The Wiltshire man poisoned by Novichok is no longer in a critical condition and has begun talking to investigators hunting the source of a deadly Russian nerve agent.
Charlie Rowley and his partner Dawn Sturgess, 44, fell seriously ill following exposure to the nerve agent in Amesbury on 30 June.
Sturgess passed away at Salisbury District Hospital on Sunday evening, while Rowley remained in a coma until Tuesday.
In a statement, Lorna Wilkinson, director of nursing at Salisbury District Hospital, said: “Following my update yesterday, I’m delighted to be able to tell you that Charlie Rowley has made further progress overnight.
“He is no longer in a critical condition. His condition is now serious, but stable.
“Our staff will continue to work hard to provide the care that Charlie needs. Charlie still has some way to go to recover but the progress we’ve seen so far gives us cause for optimism.”
Britain’s top counter-terrorism officer said the nerve agent could remain active for 50 years if left undisturbed in a sealed container.
Neil Basu, the Met Police’s assistant commissioner for specialist operations, said his officers were working on the theory that Sturgess and Rowley had found a container housing the substance.
Police hope to further speak to Rowley in coming days as they continue to try to establish how he and Sturgess came to be contaminated with the substance.
Basu said it was implausible that the poisonings and the attack on former Russian spy Sergei Skripal and his daughter Julia in Salisbury in March were separate.
He said there would need to be a forensic link to definitively prove a connection between the two, but conceded the authorities were not looking for anything containing Novichok until the latest incident.
“I would love to be able to say that we have identified and caught the people responsible and how we are certain there are no traces of nerve agent left anywhere in Wiltshire,” Basu said.
“But the brutal reality is that I cannot offer you any reassurance or guarantee at this time.
“At this stage we cannot say with certainty that both the incident in March and this latest incident are linked.
“Clearly that is our main line of inquiry, but our investigation must be led by the evidence available and the facts. I would need a forensic link to be definitive.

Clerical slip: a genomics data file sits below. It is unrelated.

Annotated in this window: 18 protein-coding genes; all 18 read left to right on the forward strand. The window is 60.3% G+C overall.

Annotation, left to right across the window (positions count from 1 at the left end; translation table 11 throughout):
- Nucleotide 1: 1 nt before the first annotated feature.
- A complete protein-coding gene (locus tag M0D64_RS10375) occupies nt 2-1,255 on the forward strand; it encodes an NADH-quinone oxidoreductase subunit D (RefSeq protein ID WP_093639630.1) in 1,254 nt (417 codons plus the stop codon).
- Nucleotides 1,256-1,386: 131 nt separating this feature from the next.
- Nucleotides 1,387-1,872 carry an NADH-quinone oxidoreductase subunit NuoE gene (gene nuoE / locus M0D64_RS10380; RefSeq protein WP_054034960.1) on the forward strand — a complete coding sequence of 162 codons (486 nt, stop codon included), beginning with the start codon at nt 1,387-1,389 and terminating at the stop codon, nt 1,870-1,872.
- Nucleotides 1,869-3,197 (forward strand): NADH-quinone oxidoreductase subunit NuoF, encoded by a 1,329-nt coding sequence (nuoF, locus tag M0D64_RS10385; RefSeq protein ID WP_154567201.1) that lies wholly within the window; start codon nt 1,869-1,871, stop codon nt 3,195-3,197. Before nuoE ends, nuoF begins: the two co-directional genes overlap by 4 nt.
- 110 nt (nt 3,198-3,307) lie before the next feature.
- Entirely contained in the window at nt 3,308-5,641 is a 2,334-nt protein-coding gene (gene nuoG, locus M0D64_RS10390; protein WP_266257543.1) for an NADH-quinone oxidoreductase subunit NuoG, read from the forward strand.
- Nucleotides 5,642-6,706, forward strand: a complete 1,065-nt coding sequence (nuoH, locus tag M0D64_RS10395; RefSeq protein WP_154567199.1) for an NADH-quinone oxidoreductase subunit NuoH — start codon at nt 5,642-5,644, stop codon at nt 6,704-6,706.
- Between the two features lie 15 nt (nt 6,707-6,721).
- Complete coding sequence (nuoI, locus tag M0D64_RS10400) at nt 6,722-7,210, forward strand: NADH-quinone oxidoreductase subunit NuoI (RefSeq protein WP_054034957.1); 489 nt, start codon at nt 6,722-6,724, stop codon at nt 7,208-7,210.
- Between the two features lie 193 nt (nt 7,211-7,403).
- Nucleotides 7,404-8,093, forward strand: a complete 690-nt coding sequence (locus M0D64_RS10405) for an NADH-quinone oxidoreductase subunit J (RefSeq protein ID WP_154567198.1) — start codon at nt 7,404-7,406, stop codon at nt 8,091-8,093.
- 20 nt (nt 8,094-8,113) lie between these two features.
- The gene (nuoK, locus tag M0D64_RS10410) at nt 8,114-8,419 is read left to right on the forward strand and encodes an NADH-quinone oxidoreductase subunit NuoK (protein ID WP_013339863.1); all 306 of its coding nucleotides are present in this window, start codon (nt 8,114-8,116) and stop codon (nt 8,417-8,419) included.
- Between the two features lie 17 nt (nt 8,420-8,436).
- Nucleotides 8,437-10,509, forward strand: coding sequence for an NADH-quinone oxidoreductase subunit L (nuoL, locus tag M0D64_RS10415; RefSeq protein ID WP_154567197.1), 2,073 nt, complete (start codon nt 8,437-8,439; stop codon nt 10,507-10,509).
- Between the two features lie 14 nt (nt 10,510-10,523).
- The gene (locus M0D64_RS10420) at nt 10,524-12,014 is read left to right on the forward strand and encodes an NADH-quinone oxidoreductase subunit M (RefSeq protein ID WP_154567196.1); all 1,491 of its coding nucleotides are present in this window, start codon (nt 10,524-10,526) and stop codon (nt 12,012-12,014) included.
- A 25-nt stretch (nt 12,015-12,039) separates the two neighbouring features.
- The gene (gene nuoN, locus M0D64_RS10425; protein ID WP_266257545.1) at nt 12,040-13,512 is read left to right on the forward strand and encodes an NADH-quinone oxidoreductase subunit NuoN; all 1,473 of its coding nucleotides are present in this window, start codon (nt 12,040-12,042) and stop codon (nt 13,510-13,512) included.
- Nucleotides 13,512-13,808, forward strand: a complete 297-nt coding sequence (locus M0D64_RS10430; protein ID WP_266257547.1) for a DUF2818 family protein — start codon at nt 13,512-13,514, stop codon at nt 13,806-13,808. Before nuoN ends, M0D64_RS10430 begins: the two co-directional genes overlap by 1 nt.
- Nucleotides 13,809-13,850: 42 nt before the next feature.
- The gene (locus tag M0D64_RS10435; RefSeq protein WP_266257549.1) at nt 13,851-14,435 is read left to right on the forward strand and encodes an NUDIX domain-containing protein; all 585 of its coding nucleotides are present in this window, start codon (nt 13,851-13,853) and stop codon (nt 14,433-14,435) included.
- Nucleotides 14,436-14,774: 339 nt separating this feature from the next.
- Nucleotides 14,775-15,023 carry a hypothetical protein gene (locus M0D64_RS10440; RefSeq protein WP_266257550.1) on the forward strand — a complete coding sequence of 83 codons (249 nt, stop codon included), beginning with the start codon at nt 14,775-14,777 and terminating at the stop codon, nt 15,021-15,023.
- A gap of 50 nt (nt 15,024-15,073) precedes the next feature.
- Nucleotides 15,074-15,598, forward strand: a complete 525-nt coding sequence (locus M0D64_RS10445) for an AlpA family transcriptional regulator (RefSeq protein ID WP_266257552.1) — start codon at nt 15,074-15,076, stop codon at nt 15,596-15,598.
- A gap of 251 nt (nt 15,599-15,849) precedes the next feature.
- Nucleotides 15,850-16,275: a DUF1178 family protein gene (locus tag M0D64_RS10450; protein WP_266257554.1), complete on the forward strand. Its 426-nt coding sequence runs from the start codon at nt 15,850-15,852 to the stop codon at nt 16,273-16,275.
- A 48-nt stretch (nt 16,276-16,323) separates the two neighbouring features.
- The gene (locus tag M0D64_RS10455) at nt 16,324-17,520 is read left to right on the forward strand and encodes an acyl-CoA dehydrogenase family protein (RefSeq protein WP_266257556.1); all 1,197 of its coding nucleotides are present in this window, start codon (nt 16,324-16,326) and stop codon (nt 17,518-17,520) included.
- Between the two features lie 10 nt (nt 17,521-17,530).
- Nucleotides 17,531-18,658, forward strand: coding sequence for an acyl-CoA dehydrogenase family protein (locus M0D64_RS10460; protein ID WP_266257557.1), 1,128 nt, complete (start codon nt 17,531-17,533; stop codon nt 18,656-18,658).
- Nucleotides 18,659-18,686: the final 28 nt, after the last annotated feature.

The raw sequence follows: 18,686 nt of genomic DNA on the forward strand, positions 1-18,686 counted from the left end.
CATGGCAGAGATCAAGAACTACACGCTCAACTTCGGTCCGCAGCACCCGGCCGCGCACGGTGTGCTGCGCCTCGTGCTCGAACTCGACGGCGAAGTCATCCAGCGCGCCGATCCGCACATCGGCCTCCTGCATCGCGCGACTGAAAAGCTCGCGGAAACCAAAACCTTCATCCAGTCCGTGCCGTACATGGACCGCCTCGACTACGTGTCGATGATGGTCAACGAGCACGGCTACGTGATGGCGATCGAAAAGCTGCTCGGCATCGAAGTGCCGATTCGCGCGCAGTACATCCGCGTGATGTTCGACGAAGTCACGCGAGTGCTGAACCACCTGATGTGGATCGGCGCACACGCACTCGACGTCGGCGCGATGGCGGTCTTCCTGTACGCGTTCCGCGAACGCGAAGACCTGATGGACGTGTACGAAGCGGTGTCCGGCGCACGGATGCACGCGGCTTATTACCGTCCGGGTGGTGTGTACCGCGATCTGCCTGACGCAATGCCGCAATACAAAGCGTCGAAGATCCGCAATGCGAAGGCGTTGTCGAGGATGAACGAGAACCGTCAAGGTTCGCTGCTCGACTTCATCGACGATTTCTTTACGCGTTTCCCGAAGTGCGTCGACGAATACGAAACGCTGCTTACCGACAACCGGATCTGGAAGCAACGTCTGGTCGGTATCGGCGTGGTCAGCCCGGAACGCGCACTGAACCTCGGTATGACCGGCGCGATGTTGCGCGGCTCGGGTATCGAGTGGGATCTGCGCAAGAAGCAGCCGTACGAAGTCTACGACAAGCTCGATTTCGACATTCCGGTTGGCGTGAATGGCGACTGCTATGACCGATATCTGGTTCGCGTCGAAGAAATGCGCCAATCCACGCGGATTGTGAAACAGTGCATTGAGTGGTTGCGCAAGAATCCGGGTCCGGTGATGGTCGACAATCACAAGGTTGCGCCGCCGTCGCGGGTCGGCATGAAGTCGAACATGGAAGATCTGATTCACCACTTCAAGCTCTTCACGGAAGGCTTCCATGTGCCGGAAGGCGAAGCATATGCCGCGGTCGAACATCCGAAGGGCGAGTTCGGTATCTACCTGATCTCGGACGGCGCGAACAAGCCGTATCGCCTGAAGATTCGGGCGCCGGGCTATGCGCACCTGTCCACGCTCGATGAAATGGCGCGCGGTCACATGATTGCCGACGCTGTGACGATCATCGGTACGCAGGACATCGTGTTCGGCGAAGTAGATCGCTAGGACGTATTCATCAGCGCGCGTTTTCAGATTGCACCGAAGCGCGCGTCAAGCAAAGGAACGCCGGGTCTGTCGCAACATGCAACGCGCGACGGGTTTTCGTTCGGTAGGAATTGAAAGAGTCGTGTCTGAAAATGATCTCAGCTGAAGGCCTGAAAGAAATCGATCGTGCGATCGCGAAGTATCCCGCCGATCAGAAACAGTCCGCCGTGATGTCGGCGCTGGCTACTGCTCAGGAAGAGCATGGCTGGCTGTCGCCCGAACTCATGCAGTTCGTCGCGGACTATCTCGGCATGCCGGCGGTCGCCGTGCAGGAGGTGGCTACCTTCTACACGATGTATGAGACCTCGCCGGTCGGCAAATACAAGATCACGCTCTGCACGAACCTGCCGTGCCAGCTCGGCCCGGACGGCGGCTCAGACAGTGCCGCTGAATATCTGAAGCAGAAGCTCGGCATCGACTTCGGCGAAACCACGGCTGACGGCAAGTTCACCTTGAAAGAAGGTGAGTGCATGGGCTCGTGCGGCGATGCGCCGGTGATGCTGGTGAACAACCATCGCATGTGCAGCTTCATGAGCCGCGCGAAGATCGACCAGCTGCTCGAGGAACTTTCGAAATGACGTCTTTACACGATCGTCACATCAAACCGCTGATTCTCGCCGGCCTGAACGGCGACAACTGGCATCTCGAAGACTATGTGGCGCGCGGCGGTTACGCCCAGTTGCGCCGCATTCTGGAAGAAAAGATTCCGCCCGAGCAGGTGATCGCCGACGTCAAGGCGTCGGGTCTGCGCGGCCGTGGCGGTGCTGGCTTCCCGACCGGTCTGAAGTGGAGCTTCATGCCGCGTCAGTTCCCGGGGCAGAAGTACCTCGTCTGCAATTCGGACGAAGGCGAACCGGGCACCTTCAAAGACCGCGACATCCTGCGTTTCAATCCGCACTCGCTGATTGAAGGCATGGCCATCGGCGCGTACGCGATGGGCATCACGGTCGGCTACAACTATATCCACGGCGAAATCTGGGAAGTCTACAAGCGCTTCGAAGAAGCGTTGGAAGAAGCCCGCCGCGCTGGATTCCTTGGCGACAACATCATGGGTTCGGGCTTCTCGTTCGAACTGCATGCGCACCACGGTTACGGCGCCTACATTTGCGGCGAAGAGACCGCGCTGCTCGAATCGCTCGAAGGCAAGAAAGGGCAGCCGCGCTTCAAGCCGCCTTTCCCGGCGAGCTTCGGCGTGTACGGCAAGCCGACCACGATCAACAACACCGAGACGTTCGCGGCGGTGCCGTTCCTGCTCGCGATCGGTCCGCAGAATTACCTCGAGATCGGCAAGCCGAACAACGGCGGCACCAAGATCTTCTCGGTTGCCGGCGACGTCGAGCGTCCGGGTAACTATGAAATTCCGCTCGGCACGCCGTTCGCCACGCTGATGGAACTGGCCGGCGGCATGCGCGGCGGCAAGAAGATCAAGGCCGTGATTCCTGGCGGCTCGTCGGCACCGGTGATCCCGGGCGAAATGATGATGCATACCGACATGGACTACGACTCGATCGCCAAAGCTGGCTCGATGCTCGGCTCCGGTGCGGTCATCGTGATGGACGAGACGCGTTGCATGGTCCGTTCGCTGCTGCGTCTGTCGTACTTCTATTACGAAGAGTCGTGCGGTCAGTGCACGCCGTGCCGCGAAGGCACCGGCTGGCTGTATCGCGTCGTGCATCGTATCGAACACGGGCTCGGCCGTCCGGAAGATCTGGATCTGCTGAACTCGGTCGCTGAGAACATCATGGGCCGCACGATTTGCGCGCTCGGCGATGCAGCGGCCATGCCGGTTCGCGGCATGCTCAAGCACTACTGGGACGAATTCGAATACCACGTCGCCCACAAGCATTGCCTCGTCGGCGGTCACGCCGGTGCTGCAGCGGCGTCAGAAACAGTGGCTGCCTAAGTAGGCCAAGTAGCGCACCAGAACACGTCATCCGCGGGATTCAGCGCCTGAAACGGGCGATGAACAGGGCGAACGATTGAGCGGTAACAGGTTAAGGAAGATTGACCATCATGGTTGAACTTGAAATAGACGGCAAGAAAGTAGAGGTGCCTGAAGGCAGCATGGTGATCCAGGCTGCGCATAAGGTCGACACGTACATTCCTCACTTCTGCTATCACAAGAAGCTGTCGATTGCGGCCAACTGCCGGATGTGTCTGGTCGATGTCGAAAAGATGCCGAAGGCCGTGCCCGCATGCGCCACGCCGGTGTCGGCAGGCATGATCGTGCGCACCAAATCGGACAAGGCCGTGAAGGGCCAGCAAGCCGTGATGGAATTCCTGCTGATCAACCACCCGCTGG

“This is a very rare substance banned by the international community and for there to be two separate, distinct incidents in one small English county is implausible to say the least.
“That said, the scientists at the Defence Science and Technology Laboratory at Porton Down will work hard to determine whether the nerve agents used in the two incidents are from the same batch.
“It may be that it will never be possible to establish such a definitive link.”
A member of the audience, where Basu was speaking at a public meeting in Amesbury, suggested that authorities had not been looking for the Novichok until the latest incident.
Basu replied: “I take your point and I know you are really concerned about it.
“This is the reason the most important line of inquiry for the Skripals and the same for Dawn and Charlie is exactly where they have been at any one time.
“The second most important line of inquiry is finding the people responsible.”
He added: “We have not found the container. You are absolutely right that I have no idea what it looked like.”
Another member of the public suggested the police were “looking for a needle in a haystack”.
“Yes, that’s why we need to be intelligence-led, which is why we need witnesses that tell us where it might be,” Basu replied.
“The brutal fact is we don’t know where they found it. I am hoping Charlie recovers and when he recovers he will be able to tell us and perhaps shed some light on it which will narrow our search dramatically.
“There is a possibility they found it on March 5 and only opened it in the past 10 days.”